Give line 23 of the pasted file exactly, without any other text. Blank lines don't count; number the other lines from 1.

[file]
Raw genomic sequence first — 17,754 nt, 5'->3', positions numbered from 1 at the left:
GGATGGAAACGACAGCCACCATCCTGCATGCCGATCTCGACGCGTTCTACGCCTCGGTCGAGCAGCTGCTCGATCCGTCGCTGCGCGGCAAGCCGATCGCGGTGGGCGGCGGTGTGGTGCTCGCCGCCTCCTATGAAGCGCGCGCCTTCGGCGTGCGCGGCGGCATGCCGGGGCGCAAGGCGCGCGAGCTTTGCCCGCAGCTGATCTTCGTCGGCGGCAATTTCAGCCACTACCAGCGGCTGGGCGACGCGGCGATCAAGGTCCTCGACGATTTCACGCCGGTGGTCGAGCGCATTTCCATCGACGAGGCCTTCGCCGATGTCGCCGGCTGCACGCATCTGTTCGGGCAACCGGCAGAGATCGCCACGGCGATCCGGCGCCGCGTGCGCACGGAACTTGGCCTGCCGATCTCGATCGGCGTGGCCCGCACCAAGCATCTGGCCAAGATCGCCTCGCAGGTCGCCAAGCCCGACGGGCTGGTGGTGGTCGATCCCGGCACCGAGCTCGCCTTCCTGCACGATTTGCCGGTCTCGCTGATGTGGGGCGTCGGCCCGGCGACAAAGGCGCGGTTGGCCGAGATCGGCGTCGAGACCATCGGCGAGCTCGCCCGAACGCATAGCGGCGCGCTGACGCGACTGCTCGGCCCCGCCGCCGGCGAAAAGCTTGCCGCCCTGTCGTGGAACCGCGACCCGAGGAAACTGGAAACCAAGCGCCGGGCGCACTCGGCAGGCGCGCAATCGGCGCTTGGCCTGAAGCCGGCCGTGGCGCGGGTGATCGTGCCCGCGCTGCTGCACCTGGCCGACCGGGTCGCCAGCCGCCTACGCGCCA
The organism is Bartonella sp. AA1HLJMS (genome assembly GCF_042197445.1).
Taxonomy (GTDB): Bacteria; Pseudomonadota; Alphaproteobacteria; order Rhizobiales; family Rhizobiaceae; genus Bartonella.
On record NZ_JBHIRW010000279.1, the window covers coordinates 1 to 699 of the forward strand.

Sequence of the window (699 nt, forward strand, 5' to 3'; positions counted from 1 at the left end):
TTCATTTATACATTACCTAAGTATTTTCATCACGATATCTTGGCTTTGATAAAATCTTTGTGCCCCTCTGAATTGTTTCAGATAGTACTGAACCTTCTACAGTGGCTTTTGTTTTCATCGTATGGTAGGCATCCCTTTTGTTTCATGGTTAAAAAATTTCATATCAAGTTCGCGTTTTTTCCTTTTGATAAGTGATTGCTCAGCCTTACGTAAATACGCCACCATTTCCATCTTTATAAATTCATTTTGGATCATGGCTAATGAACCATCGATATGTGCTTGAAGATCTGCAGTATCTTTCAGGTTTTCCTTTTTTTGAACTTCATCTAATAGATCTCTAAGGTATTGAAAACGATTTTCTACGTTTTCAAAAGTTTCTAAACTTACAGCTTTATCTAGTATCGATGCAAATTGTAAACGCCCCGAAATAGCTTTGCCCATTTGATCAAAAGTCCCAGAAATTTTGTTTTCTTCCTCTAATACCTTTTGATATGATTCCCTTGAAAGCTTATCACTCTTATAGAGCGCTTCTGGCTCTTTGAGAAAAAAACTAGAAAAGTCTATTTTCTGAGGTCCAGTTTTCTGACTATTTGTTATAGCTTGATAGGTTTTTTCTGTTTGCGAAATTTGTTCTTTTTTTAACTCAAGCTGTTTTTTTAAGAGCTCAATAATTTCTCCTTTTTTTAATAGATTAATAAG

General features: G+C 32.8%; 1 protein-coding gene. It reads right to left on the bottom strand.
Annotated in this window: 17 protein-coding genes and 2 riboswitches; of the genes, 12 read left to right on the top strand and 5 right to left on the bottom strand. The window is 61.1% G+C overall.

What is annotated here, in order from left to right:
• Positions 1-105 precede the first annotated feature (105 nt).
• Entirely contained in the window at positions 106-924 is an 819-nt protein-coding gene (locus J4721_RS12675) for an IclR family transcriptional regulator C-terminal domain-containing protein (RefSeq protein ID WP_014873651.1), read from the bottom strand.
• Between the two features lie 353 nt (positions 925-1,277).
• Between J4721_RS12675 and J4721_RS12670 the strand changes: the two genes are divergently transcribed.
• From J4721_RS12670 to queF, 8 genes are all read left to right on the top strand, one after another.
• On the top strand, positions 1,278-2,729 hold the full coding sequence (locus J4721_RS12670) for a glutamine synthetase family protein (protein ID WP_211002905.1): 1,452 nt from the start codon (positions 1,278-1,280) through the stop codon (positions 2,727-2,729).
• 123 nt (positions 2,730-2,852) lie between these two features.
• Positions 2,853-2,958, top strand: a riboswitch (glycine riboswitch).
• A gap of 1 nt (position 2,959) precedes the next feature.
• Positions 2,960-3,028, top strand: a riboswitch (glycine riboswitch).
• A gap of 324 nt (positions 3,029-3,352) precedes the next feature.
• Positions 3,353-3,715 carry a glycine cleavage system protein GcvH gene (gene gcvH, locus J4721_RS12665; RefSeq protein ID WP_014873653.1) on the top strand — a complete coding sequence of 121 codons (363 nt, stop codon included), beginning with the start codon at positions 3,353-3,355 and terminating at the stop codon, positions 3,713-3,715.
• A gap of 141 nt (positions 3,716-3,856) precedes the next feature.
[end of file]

• A gap of 141 nt (positions 3,716-3,856) precedes the next feature.